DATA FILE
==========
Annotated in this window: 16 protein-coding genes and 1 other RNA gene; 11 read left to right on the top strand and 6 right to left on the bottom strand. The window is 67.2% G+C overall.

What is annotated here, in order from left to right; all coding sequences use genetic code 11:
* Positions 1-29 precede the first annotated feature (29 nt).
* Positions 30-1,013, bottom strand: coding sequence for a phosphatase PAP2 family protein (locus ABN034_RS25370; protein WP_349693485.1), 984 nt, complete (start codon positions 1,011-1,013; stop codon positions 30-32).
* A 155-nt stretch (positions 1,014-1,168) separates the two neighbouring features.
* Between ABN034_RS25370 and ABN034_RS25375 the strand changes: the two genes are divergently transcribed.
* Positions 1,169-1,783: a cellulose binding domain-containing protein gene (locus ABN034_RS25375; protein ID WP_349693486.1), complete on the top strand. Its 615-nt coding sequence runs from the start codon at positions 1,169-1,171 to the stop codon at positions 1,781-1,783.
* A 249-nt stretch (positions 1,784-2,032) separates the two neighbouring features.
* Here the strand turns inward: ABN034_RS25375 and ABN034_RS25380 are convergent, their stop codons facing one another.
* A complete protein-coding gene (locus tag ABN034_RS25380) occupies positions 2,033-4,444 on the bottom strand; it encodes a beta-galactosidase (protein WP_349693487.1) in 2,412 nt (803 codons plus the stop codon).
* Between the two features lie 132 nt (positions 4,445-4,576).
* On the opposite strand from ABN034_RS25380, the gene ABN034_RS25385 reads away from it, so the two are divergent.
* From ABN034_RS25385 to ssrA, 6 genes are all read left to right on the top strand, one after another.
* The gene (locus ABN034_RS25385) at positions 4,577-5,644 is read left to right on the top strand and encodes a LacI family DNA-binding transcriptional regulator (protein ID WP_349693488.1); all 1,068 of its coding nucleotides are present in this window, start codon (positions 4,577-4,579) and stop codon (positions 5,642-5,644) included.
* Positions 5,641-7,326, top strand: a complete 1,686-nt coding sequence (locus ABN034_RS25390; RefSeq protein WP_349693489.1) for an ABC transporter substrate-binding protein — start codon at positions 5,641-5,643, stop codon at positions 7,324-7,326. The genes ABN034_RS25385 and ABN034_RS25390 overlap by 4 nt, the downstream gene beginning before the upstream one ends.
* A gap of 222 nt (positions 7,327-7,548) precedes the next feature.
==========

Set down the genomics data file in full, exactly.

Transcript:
Annotated in this window: 16 protein-coding genes and 1 other RNA gene; 11 read left to right on the top strand and 6 right to left on the bottom strand. The window is 67.2% G+C overall.

What is annotated here, in order from left to right; all coding sequences use genetic code 11:
* Positions 1-29 precede the first annotated feature (29 nt).
* Positions 30-1,013, bottom strand: coding sequence for a phosphatase PAP2 family protein (locus ABN034_RS25370; protein WP_349693485.1), 984 nt, complete (start codon positions 1,011-1,013; stop codon positions 30-32).
* A 155-nt stretch (positions 1,014-1,168) separates the two neighbouring features.
* Between ABN034_RS25370 and ABN034_RS25375 the strand changes: the two genes are divergently transcribed.
* Positions 1,169-1,783: a cellulose binding domain-containing protein gene (locus ABN034_RS25375; protein ID WP_349693486.1), complete on the top strand. Its 615-nt coding sequence runs from the start codon at positions 1,169-1,171 to the stop codon at positions 1,781-1,783.
* A 249-nt stretch (positions 1,784-2,032) separates the two neighbouring features.
* Here the strand turns inward: ABN034_RS25375 and ABN034_RS25380 are convergent, their stop codons facing one another.
* A complete protein-coding gene (locus tag ABN034_RS25380) occupies positions 2,033-4,444 on the bottom strand; it encodes a beta-galactosidase (protein WP_349693487.1) in 2,412 nt (803 codons plus the stop codon).
* Between the two features lie 132 nt (positions 4,445-4,576).
* On the opposite strand from ABN034_RS25380, the gene ABN034_RS25385 reads away from it, so the two are divergent.
* From ABN034_RS25385 to ssrA, 6 genes are all read left to right on the top strand, one after another.
* The gene (locus ABN034_RS25385) at positions 4,577-5,644 is read left to right on the top strand and encodes a LacI family DNA-binding transcriptional regulator (protein ID WP_349693488.1); all 1,068 of its coding nucleotides are present in this window, start codon (positions 4,577-4,579) and stop codon (positions 5,642-5,644) included.
* Positions 5,641-7,326, top strand: a complete 1,686-nt coding sequence (locus ABN034_RS25390; RefSeq protein WP_349693489.1) for an ABC transporter substrate-binding protein — start codon at positions 5,641-5,643, stop codon at positions 7,324-7,326. The genes ABN034_RS25385 and ABN034_RS25390 overlap by 4 nt, the downstream gene beginning before the upstream one ends.
* A gap of 222 nt (positions 7,327-7,548) precedes the next feature.